Trading is 90% mental, the other half is good math
Mindfulness:Ray Dalio meditates, twice a day. I rest my case. I meditate every day, sometimes twice during rough markets. Before trading, I seat in silence 2 to 5 minutes until presence.Check Rande Howell at Trader State of Mind. His work is unique and transformative. He works on the Pearson Marr or Jungian archetypes. I cannot recommend his work highly enough.I would highly recommend the App called Calm.com. It is reasonably priced and has excellent guided meditation.
Journal your journey:Journal your journey through the markets. Journal your emotions, when You are making money and when You aren’t. Pay particular attention to your fears when losing money.I am working on a format that could be useful and meaningful using Google sheets and Evernote. There are some elements of Nathaniel Branden’s stem sentence completion exercise. Mr Branden is famous for his work on self-esteem and deep belief elicitation. There are also elements of Byron Katie’s work. Finally, it is brought together in a quantitative format using Google Sheets.
Trade with fearSome charlatans recommend to trade without fear. That is not how the brain works, at all. Tell the antelope that a lion is just a confused cat. Fear is a signal. Fear is an evolutionary mechanism that has kept You alive to this day. Ignore it, it grows and soon enough it infiltrates your trading, it cripples your action.Fear exists in the shadow. Name it, face it, and then physically walk through it. This is why it important to journal your experience.Fear is vastly underrated. It keeps You sharp. Size your positions as though You expected them to fail.
Athletes train to visualize their performance. There are clinical studies that show that athletes who visualize their performance have more muscle mass than those who don’t. Surprisingly enough, those who simply visualise without physical effort have higher muscle density than those who neither train nor visualise.
Visualisation does not mean seeing oneself on the podium with a gold medal, laughing under the cameras. That is wishful thinking. Visualisation is rehearsing procedures to overcome obstacles, feeling fear arousal and bringing calm response. It is about setting anchors that will trigger neuro-physiological responses.
At elite level, athletes are in similar physical shape. The difference that makes the difference is mental preparation. Best example is Conor Mc Gregor versus Chad Mendes. He won the fight mentally before he won it physically. He was on the ground, pummeled by some severe elbows to the head. Meanwhile, he was laughing: “is that all You got ?”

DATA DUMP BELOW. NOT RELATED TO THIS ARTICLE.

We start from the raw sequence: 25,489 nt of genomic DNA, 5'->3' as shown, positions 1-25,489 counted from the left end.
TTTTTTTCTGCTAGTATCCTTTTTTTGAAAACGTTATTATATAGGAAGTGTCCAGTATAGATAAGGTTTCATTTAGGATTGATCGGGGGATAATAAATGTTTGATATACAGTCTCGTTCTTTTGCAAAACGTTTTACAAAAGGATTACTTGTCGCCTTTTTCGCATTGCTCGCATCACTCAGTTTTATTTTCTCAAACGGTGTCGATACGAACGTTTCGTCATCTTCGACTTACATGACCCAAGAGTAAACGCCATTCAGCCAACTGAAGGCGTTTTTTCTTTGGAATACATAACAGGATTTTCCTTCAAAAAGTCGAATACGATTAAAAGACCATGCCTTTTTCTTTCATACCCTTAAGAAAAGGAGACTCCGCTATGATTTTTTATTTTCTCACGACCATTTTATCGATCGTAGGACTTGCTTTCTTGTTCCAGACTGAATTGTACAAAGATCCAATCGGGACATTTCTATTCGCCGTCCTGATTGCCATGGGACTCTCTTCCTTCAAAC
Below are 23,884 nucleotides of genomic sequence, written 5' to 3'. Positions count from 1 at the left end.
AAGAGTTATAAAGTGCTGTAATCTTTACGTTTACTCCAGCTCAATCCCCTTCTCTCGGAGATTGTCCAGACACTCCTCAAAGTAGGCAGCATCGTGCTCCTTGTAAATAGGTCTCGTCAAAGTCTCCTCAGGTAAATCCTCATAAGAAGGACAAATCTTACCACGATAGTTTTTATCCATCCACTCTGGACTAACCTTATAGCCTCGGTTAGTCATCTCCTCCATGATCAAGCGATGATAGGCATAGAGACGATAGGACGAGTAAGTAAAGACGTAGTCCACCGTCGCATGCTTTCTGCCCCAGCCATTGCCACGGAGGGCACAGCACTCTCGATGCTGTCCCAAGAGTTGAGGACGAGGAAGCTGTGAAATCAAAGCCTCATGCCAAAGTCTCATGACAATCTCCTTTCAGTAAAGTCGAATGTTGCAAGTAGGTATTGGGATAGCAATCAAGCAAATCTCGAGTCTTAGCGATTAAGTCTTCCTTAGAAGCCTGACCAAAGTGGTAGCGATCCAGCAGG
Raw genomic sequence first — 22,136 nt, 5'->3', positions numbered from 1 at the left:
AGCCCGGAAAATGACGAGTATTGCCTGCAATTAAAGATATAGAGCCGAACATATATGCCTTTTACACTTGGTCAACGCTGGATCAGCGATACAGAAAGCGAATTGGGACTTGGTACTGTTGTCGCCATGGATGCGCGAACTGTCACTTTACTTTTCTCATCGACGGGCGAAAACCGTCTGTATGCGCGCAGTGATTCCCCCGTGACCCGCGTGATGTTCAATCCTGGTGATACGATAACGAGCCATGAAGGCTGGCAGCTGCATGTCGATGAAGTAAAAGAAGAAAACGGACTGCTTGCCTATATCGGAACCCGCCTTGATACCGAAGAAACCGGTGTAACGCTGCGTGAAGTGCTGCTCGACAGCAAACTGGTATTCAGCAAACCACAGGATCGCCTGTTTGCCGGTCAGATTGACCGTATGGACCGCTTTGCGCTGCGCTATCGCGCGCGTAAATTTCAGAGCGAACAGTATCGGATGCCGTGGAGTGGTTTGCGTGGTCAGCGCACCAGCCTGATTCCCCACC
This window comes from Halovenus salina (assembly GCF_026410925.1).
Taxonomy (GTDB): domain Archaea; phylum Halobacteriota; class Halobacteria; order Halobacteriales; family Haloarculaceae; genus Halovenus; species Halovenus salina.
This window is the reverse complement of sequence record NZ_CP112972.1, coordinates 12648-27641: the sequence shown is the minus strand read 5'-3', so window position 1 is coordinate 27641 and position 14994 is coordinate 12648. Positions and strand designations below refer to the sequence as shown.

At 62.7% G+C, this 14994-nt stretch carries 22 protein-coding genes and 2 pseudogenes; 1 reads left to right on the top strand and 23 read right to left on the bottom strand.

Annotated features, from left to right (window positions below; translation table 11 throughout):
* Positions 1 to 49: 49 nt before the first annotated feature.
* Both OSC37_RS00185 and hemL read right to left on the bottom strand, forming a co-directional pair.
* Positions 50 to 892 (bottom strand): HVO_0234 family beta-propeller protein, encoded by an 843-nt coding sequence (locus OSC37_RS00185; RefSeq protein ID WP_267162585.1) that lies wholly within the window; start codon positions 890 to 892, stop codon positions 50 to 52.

THE POWER OF CHECKLISTSAirplane pilots have checklists. Firefighters have checklists. Surgeons have checklists (read Atul Gawande’s “Checklist manifesto”). Bottom line: these are highly skilled, highly trained professionals who have responsibility for human lives. They swear by checklists.Meanwhile, finance people believe it is beneath them. Investing is supposedly an art. Checklists free up some precious bandwidth that can be used for thinking. In this ultra competitive sport called trading, every extra bit of mental bandwidth spared is a competitive advantage over emotional traders.Great investors are not smarter, they have smarter habits. Break all your tasks in small specific checklists.Example: my short sell checklist
- Check risk per trade and lots: if position small (i-e too volatile), then reject
- Check exposures & balances: if trade exceed risk, then reject
- Check borrow cost and availability: if expensive, then reject
- Set Stop Loss on platform GTC
- Sell Shares at Limit validity 1 day
- Take break, do something else: cool down and refresh (2-5 mn)
- Verify one last time and sendMy entire workflow is broken down into small checklists: Buy to Cover, Buy Long, Sell Long, trade reconciliations, trading signals, portfolio management system update, etc. This helps a lot during stressful times.
When we are on the bus in a new city, we check every stop, every building. We are afraid of missing our stop. Before getting on the bus, our stress hormones are mildly activated. Once in, stress hormones go up. Bottom line, exit matters. Think about them before entry
Success is habit. Unfortunately, so is failure. They have the best habits.
Trading is mental: profits are a side effect of inner alignment between deep seated beliefs all the way to daily routines.